During breeding season, ducks usually initiate mating by biting their mates.

They do this to show their readiness. If a duck starts feeling familiar with you and sees you as a potential partner, it might bite you.

To stop a duck from biting, gently put the duck down and sit or crouch over it, being sure to keep both wing flaps immoveable for 5 minutes.

By doing this, you will assert your dominance over the duck. Do this repeatedly, as needed, and the duck will eventually learn to stop biting.

Why Do Ducklings Like to Nibble You?

One of the main reasons a duckling will nibble you is because it likes you. A duck will show that it admires you in various ways.

Ducks could stand before you and quack at the same time, then proceed to nibble on you as a way of showing admiration.

Another reason why a duckling will nibble on you is to get your attention. This usually happens when you have only one duckling.

Ducklings tend to seek the company of other ducklings. But if there are no other ducklings, they may seek your attention instead.

Ducklings may also nibble on you out of curiosity. They want to learn all about their environment through touch and taste, just like in human babies.

Mallard swimming in water with open mouth from soffit

Do Ducks Have Teeth?

Ducks do not have teeth. They do, however, have several adaptations and bill structures that allow them to eat easily. Some of these adaptations and structures include:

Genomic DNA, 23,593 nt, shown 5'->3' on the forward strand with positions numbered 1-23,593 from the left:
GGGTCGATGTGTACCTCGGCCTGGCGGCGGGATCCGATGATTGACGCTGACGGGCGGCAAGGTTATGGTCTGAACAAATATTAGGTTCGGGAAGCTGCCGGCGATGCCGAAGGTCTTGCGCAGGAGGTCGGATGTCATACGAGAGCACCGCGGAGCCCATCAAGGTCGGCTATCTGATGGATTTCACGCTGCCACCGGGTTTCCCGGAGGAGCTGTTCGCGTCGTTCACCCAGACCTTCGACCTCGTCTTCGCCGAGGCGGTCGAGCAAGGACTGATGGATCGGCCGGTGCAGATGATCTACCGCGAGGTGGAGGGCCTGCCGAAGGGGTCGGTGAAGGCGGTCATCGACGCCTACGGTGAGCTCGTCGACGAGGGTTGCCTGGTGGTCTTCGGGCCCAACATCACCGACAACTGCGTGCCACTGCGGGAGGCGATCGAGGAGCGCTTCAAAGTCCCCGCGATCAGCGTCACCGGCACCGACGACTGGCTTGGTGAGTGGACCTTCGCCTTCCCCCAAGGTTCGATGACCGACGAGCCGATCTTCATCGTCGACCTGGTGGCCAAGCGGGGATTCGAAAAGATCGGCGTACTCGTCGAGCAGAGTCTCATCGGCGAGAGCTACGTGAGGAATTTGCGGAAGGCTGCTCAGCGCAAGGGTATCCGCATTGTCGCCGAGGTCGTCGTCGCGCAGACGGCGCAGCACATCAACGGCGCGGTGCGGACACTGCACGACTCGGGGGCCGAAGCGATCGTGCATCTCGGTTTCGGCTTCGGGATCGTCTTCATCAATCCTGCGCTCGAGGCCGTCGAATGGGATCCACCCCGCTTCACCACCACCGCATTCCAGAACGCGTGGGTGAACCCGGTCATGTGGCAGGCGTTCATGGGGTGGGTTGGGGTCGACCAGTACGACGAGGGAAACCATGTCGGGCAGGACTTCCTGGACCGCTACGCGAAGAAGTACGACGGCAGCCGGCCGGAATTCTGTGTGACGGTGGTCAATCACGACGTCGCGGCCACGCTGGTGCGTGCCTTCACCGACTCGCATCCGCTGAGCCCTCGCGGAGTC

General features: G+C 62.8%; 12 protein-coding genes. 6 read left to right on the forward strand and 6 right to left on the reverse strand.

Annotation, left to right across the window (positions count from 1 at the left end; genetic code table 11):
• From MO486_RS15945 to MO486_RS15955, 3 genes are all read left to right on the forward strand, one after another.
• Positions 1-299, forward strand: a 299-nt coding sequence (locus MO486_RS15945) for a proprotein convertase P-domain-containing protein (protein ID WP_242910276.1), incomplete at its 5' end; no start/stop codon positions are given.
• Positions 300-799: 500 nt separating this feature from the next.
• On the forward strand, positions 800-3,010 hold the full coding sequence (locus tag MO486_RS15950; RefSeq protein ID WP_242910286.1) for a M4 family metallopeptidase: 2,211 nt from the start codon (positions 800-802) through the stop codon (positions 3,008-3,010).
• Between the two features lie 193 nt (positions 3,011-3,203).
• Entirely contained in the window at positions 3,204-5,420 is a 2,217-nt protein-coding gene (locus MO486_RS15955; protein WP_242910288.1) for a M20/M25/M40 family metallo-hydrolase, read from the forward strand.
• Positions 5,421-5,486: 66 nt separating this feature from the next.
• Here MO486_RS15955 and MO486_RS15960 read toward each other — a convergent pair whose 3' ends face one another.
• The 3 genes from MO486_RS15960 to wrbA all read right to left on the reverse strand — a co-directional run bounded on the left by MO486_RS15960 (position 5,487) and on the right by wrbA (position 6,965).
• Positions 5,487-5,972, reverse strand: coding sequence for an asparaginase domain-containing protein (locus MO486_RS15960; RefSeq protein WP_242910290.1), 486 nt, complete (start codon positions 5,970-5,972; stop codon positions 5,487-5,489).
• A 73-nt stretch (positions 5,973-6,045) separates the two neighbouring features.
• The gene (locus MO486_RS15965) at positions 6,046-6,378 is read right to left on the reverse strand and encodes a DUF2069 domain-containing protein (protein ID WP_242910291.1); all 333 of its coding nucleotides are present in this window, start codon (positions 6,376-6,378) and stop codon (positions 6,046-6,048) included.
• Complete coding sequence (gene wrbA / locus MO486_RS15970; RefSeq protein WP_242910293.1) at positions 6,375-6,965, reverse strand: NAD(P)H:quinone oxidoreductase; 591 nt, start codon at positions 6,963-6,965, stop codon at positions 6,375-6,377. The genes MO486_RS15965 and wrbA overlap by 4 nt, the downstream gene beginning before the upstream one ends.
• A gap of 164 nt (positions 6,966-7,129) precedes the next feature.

Spatulate Shape

The bill of a duck is elongated and flattened. This shape allows the duck to crush food similar to how teeth work.

But the lack of power in the bill prevents constant chewing. The bill’s unique shape also lets duck filter their food from mud or water.


Lamellae are thin comb-like structures on a duck’s bill. They are located inside the edges of the bill and usually look like serrated teeth.

The lamellae are usually not visible unless the bill is open, and they come in handy when the duck needs to filter food from water or mud.


The nail is located on the tip of the upper bill. Nail shapes and sizes vary in different duck species. It is used for digging through the mud and allows the ducks to uncover worm, roots, and other foods beneath the soil.

Grin Patch

The grin patch is the curve on the side of the duck’s bill that looks like a smile.

The grin patch is usually a different color from the bill, which makes it visible. It exposes the lamellae for easier feeding and is not present in all ducks.

Final Thoughts

Ducks bite for many different reasons, but the end result is usually the same: a painful bruise or wound that might require medical attention. For this reason, be cautious and wear protective clothing around ducks to keep them healthy and prevent serious injuries.

If you do get bitten, make sure to clean and care for the wound properly and always seek medical attention to avoid more serious injury or infection.


Destiny Mullis

Saturday 14th of August 2021

All four of my ducks bite me, well three of them, it's more like a friendly nibble, the other one it sometimes draws blood, so I don't know if it's his way of relating to me, and maybe he gets too excited.but yes it hurts. The others is more gentle, and if it starts to hurt I say "gentle" and they become more gentle. So thier smart enough to know better. But that other male, is the strongest, biggest of them all, he just doesn't stop. So I'll use my advice and I'll half to be more dominant than him.the female, when she bites, it's more like a greeting, like hay how are you?, Where have you been?. The two males a also gentle, except for that one moscovy male.